“We’re not going to get her over to you, are we?” I didn’t really need to ask.
“Well it’s too small for us all here”
Plans hastily rejigged and a Christmas lunch a little like a rolling road block was conceived, family coming in pairs through the day and rejoining the main cohort back at Camp Wendy for food once they returned.
Around this point, her legs had failed completely and getting her up out of the chair became a serious commitment. She refused to stay in bed all day and so whilst it was still a physical possibility, it seemed a small ask so we kept moving her from living room to bedroom every morning and evening.
It had become our habit for my sister to get her up in the morning and for me to put her to bed in the evening. Christmas day was no different. So there I was on my own, late Christmas evening, trying to lift her out of the chair. Not wanting to call on anyone as I had let everyone have a drink, knowing they’d done their bit and I’d stay clear-headed for the night shift.
Now my mother has always been generously proportioned (thanks for the genes, Mum) and in her head I think she was still a 20 stone healthy woman and I was a wispy teenager. In truth I haven’t been a wispy teenager for 40 years and she had lost so much weight that she can’t have been more than 10 stone. But every time I tried to stand her up, she panicked, froze and locked her arms about my neck making her impossible to move.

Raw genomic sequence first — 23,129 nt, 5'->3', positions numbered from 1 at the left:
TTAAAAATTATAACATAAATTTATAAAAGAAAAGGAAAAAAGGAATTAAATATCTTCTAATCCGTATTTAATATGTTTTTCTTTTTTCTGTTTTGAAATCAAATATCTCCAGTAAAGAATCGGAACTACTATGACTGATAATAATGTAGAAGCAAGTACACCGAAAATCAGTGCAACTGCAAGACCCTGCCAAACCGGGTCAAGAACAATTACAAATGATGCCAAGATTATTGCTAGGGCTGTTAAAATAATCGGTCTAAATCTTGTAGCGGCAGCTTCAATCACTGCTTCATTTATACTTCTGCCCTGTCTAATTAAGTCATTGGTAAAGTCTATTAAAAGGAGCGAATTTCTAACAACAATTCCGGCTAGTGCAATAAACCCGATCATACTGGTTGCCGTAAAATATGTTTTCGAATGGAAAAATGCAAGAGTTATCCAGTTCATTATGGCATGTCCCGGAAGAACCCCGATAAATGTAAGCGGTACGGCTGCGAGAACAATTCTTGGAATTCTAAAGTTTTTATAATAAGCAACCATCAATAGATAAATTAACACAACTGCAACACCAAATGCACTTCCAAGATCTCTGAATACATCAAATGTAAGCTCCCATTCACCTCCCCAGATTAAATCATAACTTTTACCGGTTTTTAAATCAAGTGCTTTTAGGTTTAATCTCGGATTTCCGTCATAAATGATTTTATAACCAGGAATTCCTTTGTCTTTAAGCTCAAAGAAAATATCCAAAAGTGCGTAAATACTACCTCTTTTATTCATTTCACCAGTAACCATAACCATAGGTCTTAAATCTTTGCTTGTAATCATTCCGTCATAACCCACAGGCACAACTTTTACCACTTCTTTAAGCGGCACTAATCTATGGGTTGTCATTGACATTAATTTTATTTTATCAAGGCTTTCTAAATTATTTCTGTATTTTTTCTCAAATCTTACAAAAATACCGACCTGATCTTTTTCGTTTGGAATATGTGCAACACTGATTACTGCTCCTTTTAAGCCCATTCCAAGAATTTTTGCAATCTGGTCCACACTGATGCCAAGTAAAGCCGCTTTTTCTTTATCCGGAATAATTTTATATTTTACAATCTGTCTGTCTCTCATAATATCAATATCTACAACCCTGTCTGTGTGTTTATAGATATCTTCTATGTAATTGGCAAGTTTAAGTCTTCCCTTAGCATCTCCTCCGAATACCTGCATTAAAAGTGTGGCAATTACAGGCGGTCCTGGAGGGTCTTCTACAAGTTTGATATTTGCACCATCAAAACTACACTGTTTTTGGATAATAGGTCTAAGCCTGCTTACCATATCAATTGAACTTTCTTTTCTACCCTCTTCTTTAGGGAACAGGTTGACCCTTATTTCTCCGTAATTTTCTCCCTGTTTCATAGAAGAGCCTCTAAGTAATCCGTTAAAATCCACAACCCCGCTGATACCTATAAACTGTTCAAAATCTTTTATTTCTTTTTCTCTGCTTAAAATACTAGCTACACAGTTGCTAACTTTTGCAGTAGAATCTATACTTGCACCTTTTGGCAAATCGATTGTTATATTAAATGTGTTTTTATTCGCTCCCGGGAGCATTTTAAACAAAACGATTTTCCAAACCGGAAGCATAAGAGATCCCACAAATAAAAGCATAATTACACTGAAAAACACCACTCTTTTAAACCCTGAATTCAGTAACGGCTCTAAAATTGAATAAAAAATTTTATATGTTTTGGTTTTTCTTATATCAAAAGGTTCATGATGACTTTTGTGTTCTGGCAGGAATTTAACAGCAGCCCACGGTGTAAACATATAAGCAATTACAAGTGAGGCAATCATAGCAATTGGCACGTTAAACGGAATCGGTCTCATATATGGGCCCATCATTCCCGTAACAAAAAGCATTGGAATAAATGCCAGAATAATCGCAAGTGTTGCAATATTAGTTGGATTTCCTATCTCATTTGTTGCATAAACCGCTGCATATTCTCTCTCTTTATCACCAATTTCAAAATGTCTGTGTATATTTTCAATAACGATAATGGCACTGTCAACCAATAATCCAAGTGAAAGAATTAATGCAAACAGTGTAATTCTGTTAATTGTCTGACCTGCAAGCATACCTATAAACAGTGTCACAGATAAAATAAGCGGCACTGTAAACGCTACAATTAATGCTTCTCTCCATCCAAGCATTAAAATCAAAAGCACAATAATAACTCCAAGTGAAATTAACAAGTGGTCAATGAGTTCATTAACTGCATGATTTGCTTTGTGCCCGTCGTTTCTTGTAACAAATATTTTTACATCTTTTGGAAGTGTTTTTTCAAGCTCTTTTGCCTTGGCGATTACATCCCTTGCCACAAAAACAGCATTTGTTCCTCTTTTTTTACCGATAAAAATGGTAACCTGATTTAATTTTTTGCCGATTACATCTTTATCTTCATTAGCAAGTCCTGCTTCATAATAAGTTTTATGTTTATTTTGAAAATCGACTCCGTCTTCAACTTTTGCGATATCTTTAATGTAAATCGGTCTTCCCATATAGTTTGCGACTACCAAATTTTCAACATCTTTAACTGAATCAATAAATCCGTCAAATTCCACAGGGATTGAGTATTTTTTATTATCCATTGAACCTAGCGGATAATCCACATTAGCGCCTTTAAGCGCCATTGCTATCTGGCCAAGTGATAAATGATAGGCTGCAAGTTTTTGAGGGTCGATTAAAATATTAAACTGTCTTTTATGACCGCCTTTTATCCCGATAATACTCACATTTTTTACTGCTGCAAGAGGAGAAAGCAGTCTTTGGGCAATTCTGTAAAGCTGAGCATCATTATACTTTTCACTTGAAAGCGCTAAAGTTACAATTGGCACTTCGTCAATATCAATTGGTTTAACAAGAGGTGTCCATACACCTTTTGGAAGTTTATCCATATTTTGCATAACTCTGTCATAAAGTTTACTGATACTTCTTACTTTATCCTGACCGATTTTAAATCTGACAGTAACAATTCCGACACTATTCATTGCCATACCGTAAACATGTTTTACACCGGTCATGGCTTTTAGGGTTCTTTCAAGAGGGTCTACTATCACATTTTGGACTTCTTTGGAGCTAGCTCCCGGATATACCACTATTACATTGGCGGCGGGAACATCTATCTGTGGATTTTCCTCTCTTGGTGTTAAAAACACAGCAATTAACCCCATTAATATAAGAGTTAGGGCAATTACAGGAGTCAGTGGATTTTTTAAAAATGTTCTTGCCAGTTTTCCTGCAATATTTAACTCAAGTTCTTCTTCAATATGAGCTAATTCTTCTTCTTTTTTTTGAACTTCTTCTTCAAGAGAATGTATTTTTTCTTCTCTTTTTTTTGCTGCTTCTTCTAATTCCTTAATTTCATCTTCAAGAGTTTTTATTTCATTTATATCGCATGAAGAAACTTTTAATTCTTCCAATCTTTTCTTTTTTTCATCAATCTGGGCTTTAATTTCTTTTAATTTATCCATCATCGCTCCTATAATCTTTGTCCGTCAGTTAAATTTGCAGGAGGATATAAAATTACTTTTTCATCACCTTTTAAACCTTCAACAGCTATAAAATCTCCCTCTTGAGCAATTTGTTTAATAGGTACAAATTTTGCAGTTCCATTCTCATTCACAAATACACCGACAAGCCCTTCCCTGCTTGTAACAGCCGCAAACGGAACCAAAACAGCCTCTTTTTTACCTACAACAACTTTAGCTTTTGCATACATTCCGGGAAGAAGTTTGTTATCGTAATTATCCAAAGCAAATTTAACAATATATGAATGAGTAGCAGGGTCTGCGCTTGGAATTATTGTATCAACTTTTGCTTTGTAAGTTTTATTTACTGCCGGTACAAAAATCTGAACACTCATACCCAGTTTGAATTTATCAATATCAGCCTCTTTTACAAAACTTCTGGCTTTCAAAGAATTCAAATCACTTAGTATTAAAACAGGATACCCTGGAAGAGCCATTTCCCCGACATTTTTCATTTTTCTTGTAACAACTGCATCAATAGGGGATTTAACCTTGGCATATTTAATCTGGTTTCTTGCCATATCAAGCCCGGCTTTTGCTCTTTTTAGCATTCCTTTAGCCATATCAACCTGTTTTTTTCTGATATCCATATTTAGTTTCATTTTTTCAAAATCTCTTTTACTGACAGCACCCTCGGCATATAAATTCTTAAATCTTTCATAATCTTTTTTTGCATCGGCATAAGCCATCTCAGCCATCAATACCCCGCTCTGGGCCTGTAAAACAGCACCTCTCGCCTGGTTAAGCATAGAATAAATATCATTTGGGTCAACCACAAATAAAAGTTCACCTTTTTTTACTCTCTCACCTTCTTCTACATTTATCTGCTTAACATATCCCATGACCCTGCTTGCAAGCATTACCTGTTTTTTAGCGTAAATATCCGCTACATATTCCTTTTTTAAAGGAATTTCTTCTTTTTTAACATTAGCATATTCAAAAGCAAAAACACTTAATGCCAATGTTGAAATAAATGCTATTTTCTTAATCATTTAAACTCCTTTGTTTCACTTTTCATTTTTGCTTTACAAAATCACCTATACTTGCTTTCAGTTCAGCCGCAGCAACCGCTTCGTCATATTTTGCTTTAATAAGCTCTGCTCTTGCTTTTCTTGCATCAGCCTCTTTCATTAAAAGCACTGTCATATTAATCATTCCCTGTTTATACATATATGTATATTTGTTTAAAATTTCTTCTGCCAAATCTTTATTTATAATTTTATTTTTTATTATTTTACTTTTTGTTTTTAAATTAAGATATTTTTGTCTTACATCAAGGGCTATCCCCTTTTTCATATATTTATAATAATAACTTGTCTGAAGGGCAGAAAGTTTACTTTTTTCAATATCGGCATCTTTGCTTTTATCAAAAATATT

So we made a Rodin sculpture of half bent woman entwined in a death grip with her ill mother. If only we had someone to capture it on camera, we might have made a fortune in some arty gallery in Mayfair.
Her arms clutched about my neck in panic, she said waveringly “you’ll drop me”.
I wondered how many times I had needed my mother’s strength, her support and her care over the years, emotionally and physically. Time waited for me whilst I took a big deep breath, my mouth was very close to her ear in our entwined state. I wondered what to say to reassure her, I have always been good with words and something convincing and assertive was required. But what come out instead was the truth, and whispered quietly into her ear, so closely that it ruffled her hair as I said it.
“You can trust me”
Her arms still locked about me.
“You can trust me. I promise I won’t let you down.”
I waited, wondering if I should have said more or been firmer.
With a sigh and a noticeable relaxing of her arms, my mother trusted me not to let her down. Then I slowly stood up with her and held us both upright.
And there was no risk I would drop her, not only because I was strong and she was weak. But because I told her I wouldn’t and she believed me.
My mother never managed to get out of bed again after that day. But I will remember it more for being the night that I felt the circle of life catch it’s tail and close.